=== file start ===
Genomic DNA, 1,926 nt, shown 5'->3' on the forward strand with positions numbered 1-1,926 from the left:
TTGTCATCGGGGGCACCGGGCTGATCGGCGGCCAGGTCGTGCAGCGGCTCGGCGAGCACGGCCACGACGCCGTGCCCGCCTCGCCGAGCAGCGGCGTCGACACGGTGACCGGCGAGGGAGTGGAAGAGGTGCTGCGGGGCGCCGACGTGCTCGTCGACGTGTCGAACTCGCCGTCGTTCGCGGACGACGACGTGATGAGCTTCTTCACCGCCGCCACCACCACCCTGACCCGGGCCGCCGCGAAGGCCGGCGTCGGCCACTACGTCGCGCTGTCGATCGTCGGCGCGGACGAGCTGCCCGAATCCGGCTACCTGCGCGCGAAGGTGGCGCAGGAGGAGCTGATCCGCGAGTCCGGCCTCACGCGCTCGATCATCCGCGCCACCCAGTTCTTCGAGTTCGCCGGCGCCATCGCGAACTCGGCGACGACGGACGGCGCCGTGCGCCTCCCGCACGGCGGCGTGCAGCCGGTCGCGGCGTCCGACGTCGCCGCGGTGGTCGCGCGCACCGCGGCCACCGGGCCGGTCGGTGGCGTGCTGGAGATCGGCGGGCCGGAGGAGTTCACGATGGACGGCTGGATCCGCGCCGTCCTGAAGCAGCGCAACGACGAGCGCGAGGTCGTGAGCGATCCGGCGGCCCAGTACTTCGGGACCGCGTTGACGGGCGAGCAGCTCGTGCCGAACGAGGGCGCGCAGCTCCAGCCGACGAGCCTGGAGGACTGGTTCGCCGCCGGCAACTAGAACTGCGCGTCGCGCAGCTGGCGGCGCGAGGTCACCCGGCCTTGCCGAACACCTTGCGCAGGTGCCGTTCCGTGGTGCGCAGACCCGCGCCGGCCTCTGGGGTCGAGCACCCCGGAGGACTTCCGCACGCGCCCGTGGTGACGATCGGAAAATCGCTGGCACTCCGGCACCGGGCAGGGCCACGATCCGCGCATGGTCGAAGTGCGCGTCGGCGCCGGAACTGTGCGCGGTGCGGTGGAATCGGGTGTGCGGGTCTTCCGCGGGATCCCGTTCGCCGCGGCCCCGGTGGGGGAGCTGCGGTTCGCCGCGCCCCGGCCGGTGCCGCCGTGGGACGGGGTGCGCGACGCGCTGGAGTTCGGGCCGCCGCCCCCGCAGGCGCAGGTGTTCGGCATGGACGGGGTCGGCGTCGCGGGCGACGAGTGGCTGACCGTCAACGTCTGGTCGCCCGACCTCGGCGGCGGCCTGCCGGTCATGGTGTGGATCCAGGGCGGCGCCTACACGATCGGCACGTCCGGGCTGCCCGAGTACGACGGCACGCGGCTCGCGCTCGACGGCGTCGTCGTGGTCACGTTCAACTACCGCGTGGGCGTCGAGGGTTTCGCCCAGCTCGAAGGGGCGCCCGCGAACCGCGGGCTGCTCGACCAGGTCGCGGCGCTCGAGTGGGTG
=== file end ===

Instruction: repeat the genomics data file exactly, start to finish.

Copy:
Genomic DNA, 1,926 nt, shown 5'->3' on the forward strand with positions numbered 1-1,926 from the left:
TTGTCATCGGGGGCACCGGGCTGATCGGCGGCCAGGTCGTGCAGCGGCTCGGCGAGCACGGCCACGACGCCGTGCCCGCCTCGCCGAGCAGCGGCGTCGACACGGTGACCGGCGAGGGAGTGGAAGAGGTGCTGCGGGGCGCCGACGTGCTCGTCGACGTGTCGAACTCGCCGTCGTTCGCGGACGACGACGTGATGAGCTTCTTCACCGCCGCCACCACCACCCTGACCCGGGCCGCCGCGAAGGCCGGCGTCGGCCACTACGTCGCGCTGTCGATCGTCGGCGCGGACGAGCTGCCCGAATCCGGCTACCTGCGCGCGAAGGTGGCGCAGGAGGAGCTGATCCGCGAGTCCGGCCTCACGCGCTCGATCATCCGCGCCACCCAGTTCTTCGAGTTCGCCGGCGCCATCGCGAACTCGGCGACGACGGACGGCGCCGTGCGCCTCCCGCACGGCGGCGTGCAGCCGGTCGCGGCGTCCGACGTCGCCGCGGTGGTCGCGCGCACCGCGGCCACCGGGCCGGTCGGTGGCGTGCTGGAGATCGGCGGGCCGGAGGAGTTCACGATGGACGGCTGGATCCGCGCCGTCCTGAAGCAGCGCAACGACGAGCGCGAGGTCGTGAGCGATCCGGCGGCCCAGTACTTCGGGACCGCGTTGACGGGCGAGCAGCTCGTGCCGAACGAGGGCGCGCAGCTCCAGCCGACGAGCCTGGAGGACTGGTTCGCCGCCGGCAACTAGAACTGCGCGTCGCGCAGCTGGCGGCGCGAGGTCACCCGGCCTTGCCGAACACCTTGCGCAGGTGCCGTTCCGTGGTGCGCAGACCCGCGCCGGCCTCTGGGGTCGAGCACCCCGGAGGACTTCCGCACGCGCCCGTGGTGACGATCGGAAAATCGCTGGCACTCCGGCACCGGGCAGGGCCACGATCCGCGCATGGTCGAAGTGCGCGTCGGCGCCGGAACTGTGCGCGGTGCGGTGGAATCGGGTGTGCGGGTCTTCCGCGGGATCCCGTTCGCCGCGGCCCCGGTGGGGGAGCTGCGGTTCGCCGCGCCCCGGCCGGTGCCGCCGTGGGACGGGGTGCGCGACGCGCTGGAGTTCGGGCCGCCGCCCCCGCAGGCGCAGGTGTTCGGCATGGACGGGGTCGGCGTCGCGGGCGACGAGTGGCTGACCGTCAACGTCTGGTCGCCCGACCTCGGCGGCGGCCTGCCGGTCATGGTGTGGATCCAGGGCGGCGCCTACACGATCGGCACGTCCGGGCTGCCCGAGTACGACGGCACGCGGCTCGCGCTCGACGGCGTCGTCGTGGTCACGTTCAACTACCGCGTGGGCGTCGAGGGTTTCGCCCAGCTCGAAGGGGCGCCCGCGAACCGCGGGCTGCTCGACCAGGTCGCGGCGCTCGAGTGGGTG